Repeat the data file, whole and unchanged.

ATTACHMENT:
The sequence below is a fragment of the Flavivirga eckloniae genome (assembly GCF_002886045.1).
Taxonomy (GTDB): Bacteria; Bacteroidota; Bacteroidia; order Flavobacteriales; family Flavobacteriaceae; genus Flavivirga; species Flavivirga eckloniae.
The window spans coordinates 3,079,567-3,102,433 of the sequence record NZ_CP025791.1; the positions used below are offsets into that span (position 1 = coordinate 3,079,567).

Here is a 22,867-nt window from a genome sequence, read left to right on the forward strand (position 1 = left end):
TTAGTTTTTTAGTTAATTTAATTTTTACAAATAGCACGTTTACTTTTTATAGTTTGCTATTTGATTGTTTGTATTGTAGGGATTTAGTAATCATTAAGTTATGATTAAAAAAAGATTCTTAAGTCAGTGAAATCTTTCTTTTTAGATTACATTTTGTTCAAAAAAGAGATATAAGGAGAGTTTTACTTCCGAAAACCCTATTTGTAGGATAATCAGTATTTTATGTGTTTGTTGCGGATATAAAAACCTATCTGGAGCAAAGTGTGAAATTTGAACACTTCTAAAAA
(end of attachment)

The sequence below is a fragment of the Flavivirga eckloniae genome (assembly GCF_002886045.1).
Taxonomy (GTDB): Bacteria; Bacteroidota; Bacteroidia; order Flavobacteriales; family Flavobacteriaceae; genus Flavivirga; species Flavivirga eckloniae.
The window spans coordinates 3,079,567-3,102,433 of the sequence record NZ_CP025791.1; the positions used below are offsets into that span (position 1 = coordinate 3,079,567).

Here is a 22,867-nt window from a genome sequence, read left to right on the forward strand (position 1 = left end):
TTAGTTTTTTAGTTAATTTAATTTTTACAAATAGCACGTTTACTTTTTATAGTTTGCTATTTGATTGTTTGTATTGTAGGGATTTAGTAATCATTAAGTTATGATTAAAAAAAGATTCTTAAGTCAGTGAAATCTTTCTTTTTAGATTACATTTTGTTCAAAAAAGAGATATAAGGAGAGTTTTACTTCCGAAAACCCTATTTGTAGGATAATCAGTATTTTATGTGTTTGTTGCGGATATAAAAACCTATCTGGAGCAAAGTGTGAAATTTGAACACTTCTAAAAA